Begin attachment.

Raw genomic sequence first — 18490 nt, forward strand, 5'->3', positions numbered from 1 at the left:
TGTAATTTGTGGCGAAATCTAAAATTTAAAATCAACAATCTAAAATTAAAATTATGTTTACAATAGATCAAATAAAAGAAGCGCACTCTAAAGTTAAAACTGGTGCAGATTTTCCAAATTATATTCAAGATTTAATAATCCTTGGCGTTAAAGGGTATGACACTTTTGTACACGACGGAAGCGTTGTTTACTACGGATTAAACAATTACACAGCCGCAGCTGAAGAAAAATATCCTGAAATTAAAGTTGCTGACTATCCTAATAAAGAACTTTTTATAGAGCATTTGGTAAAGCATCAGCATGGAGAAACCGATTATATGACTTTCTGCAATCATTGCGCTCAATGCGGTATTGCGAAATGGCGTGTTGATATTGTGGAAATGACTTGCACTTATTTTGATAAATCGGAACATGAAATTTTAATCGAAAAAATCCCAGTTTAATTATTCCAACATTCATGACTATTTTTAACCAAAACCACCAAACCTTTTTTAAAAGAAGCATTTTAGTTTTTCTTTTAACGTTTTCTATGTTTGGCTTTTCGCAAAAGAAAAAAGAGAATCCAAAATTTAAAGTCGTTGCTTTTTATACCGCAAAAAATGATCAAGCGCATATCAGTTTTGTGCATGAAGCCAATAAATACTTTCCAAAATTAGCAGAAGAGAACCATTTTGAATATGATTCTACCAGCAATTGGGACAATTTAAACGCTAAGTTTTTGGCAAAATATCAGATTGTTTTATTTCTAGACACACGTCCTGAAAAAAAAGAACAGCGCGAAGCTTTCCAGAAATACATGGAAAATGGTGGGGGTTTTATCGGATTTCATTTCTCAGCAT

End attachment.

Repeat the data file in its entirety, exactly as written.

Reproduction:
Raw genomic sequence first — 18490 nt, forward strand, 5'->3', positions numbered from 1 at the left:
TGTAATTTGTGGCGAAATCTAAAATTTAAAATCAACAATCTAAAATTAAAATTATGTTTACAATAGATCAAATAAAAGAAGCGCACTCTAAAGTTAAAACTGGTGCAGATTTTCCAAATTATATTCAAGATTTAATAATCCTTGGCGTTAAAGGGTATGACACTTTTGTACACGACGGAAGCGTTGTTTACTACGGATTAAACAATTACACAGCCGCAGCTGAAGAAAAATATCCTGAAATTAAAGTTGCTGACTATCCTAATAAAGAACTTTTTATAGAGCATTTGGTAAAGCATCAGCATGGAGAAACCGATTATATGACTTTCTGCAATCATTGCGCTCAATGCGGTATTGCGAAATGGCGTGTTGATATTGTGGAAATGACTTGCACTTATTTTGATAAATCGGAACATGAAATTTTAATCGAAAAAATCCCAGTTTAATTATTCCAACATTCATGACTATTTTTAACCAAAACCACCAAACCTTTTTTAAAAGAAGCATTTTAGTTTTTCTTTTAACGTTTTCTATGTTTGGCTTTTCGCAAAAGAAAAAAGAGAATCCAAAATTTAAAGTCGTTGCTTTTTATACCGCAAAAAATGATCAAGCGCATATCAGTTTTGTGCATGAAGCCAATAAATACTTTCCAAAATTAGCAGAAGAGAACCATTTTGAATATGATTCTACCAGCAATTGGGACAATTTAAACGCTAAGTTTTTGGCAAAATATCAGATTGTTTTATTTCTAGACACACGTCCTGAAAAAAAAGAACAGCGCGAAGCTTTCCAGAAATACATGGAAAATGGTGGGGGTTTTATCGGATTTCATTTCTCAGCAT